In late April, the SEC filed an action against a company and its CEO alleging the defendants issued false and misleading press releases about the company’s ability to supply large quantities of N95 masks. According to the SEC’s complaint, the company issued a press release in February stating that it was in the process of solidifying its mask supply chain, and another press release in March stating that it had a large number of masks on hand. In a subsequent March press release, the company admitted it never had any masks available to sell. The SEC’s complaint alleged that the company never had the masks, any orders for them, or any contracts with companies that could supply them.
In May, the SEC filed actions against two different companies for allegedly misleading investors in their press releases concerning COVID-19 product offerings. According to the first complaint, a bioscience company’s press release incorrectly stated that the company had begun shipping home finger-prick COVID-19 tests when the tests neither shipped nor were intended for home use. In a second action, the SEC alleged that a company and its CEO issued a misleading press release announcing a multinational public-private partnership to sell thermal scanning equipment to detect individuals with fevers when, in fact, the company had neither an agreement to sell the product nor a government partnership.
In June, the SEC also filed actions alleging market manipulations by parties allegedly using the pandemic as a means to inflate the price of companies’ securities. In one action, the SEC alleged that a trader manipulated the stock of a biotechnology company through misleading statements in an online investment forum, including assertions that the company had developed an approved COVID-19 blood test. The complaint also alleged that the defendant spoofed orders on the company’s stock to create the appearance of high demand. In a second action against five Canadian citizens, the SEC alleged that the defendants fraudulently inflated microcap companies’ stock through misleading statements such as a claim that one of the companies could make medical facemasks and that another had automated kiosks for retail use. The complaint also alleged that the defendants enabled the companies’ control persons to anonymously sell company stock and evade registration requirements.
Despite the pandemic, the Commission’s Enforcement program has continued to conduct investigations, albeit with accommodations for the realities of remote work situations.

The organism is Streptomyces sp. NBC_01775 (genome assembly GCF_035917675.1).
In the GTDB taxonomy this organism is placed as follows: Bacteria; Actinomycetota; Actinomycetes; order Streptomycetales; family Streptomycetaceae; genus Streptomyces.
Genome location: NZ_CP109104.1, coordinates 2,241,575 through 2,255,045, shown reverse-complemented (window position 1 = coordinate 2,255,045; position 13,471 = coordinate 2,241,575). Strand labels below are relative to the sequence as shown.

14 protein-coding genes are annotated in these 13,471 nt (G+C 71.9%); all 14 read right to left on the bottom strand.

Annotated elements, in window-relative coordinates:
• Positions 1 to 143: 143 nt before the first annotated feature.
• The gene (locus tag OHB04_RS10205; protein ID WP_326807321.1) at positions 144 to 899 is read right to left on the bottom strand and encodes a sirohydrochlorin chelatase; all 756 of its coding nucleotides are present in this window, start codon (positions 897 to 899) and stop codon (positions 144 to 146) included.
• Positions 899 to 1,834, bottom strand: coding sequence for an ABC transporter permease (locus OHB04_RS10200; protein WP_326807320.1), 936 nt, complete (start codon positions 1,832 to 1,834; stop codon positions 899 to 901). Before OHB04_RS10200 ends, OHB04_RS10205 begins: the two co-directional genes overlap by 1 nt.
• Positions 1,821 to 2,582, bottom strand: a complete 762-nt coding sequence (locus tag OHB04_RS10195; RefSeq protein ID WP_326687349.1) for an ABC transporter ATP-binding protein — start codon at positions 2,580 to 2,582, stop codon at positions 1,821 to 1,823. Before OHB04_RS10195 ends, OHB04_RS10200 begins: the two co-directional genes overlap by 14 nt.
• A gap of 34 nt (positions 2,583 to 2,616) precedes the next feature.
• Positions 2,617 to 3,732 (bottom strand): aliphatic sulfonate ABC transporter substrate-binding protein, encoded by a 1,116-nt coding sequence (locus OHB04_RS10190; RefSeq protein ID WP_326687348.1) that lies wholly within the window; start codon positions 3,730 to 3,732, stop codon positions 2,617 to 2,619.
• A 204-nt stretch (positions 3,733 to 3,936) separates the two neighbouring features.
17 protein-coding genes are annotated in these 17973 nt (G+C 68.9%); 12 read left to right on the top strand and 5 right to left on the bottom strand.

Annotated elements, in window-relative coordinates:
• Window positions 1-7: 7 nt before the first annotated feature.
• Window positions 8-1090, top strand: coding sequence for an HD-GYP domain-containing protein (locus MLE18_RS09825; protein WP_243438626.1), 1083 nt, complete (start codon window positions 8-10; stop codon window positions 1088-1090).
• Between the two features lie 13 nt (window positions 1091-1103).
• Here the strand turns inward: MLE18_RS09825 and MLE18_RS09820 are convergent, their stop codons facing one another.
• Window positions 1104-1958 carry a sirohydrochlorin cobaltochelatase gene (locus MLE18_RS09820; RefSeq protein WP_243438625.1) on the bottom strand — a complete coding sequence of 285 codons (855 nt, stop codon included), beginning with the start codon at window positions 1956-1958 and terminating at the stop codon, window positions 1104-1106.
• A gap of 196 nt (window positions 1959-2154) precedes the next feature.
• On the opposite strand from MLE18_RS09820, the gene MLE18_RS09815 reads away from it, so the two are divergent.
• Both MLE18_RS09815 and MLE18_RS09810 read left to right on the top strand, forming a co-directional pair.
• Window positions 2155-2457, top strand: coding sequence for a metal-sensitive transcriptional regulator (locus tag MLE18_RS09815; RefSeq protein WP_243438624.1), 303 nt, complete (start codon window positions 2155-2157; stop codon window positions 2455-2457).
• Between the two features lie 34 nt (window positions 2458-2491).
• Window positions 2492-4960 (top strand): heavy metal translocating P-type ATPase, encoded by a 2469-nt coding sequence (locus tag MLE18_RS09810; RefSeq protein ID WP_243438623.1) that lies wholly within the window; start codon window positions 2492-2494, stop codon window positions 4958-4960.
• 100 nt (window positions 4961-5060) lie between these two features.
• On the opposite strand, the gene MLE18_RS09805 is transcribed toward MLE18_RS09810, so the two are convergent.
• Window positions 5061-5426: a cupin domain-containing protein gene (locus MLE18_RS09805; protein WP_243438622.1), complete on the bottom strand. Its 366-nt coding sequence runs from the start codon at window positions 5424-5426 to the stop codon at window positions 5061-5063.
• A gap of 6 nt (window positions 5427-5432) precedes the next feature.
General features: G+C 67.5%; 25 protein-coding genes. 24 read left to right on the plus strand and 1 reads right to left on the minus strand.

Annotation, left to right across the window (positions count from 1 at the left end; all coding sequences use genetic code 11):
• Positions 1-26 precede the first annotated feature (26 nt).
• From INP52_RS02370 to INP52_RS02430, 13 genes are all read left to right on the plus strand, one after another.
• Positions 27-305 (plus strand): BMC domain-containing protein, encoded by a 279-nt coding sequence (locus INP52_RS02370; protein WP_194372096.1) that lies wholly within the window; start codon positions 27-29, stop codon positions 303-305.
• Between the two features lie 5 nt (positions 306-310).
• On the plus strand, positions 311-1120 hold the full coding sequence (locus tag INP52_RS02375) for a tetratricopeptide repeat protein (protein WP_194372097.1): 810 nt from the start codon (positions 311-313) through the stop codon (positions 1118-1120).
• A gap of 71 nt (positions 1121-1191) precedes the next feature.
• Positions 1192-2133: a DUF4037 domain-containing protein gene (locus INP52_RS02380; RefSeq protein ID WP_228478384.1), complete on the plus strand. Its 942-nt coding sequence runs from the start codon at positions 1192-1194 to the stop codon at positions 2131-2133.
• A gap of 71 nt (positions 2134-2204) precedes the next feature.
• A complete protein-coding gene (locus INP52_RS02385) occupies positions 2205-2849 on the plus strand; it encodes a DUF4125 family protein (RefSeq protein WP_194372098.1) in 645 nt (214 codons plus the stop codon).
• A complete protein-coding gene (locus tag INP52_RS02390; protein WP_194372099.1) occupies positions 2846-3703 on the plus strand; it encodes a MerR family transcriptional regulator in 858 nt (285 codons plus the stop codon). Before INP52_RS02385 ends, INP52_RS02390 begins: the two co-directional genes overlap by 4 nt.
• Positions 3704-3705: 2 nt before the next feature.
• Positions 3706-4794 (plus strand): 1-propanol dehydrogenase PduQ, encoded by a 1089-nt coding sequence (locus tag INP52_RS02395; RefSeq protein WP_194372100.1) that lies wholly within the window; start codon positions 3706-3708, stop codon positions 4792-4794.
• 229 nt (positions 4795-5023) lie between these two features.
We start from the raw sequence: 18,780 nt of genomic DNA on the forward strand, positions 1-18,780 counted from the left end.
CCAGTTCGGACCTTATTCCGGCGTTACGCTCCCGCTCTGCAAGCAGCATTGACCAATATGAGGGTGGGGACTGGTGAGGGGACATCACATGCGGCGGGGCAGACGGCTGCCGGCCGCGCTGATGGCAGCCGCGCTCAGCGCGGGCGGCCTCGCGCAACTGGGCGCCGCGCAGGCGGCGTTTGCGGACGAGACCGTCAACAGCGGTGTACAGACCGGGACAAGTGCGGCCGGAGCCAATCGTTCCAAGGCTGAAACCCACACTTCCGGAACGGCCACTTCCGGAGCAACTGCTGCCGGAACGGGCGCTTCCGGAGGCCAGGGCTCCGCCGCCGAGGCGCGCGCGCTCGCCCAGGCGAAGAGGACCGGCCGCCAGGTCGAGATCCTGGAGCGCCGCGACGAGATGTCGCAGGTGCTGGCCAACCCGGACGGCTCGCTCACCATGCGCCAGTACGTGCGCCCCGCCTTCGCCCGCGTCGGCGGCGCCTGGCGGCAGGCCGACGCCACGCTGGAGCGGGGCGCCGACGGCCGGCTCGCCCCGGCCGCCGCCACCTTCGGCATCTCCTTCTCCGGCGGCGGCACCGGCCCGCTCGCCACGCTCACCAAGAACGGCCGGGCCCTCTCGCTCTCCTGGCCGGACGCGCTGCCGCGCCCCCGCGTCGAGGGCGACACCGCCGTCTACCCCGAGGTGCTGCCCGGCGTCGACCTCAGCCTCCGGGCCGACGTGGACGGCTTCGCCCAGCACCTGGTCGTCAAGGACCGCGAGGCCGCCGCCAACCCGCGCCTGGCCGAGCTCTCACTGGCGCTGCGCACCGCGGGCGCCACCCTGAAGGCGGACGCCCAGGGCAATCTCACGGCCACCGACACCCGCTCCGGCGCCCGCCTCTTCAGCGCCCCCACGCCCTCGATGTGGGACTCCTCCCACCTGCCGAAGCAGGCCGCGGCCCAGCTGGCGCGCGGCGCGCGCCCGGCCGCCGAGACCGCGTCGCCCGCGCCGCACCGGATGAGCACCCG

In his speech in May, Co-Director Peikin noted that the Division staff continued to remain engaged despite the new challenges of a remote work environment. The Division staff was directed to work with defense counsel and others to reach reasonable accommodations concerning document production, testimony, interviews, and counsel meetings, given the challenges of the pandemic, but Mr. Peikin also cautioned that the staff will need to protect potential claims and won’t agree to an indefinite hiatus in investigations or litigations. In particular, Mr. Peikin noted that in instances where defense counsel does not agree to tolling agreements, the Division will consider recommending that the Commission commence an enforcement action, despite an incomplete investigative record, and will rely on civil discovery to further support its claims.
In June 2020, the Supreme Court in Liu v. S.E.C. issued a major decision regarding the scope of the SEC’s power to obtain disgorgement of ill-gotten gains in litigated cases. Liu did not, as some had hoped, do away with disgorgement in litigated actions entirely. Instead, while leaving lower courts to fill in the precise contours, the Supreme Court articulated three guiding principles for determining the availability and scope of SEC disgorgement: first, disgorgement should benefit “wronged investors” rather than “the public at large”; second, courts may hold parties liable only for their own profits, not others’ profits; and third, disgorgement cannot exceed actual gains and must instead be limited to “net profits” after deducting “legitimate expenses.”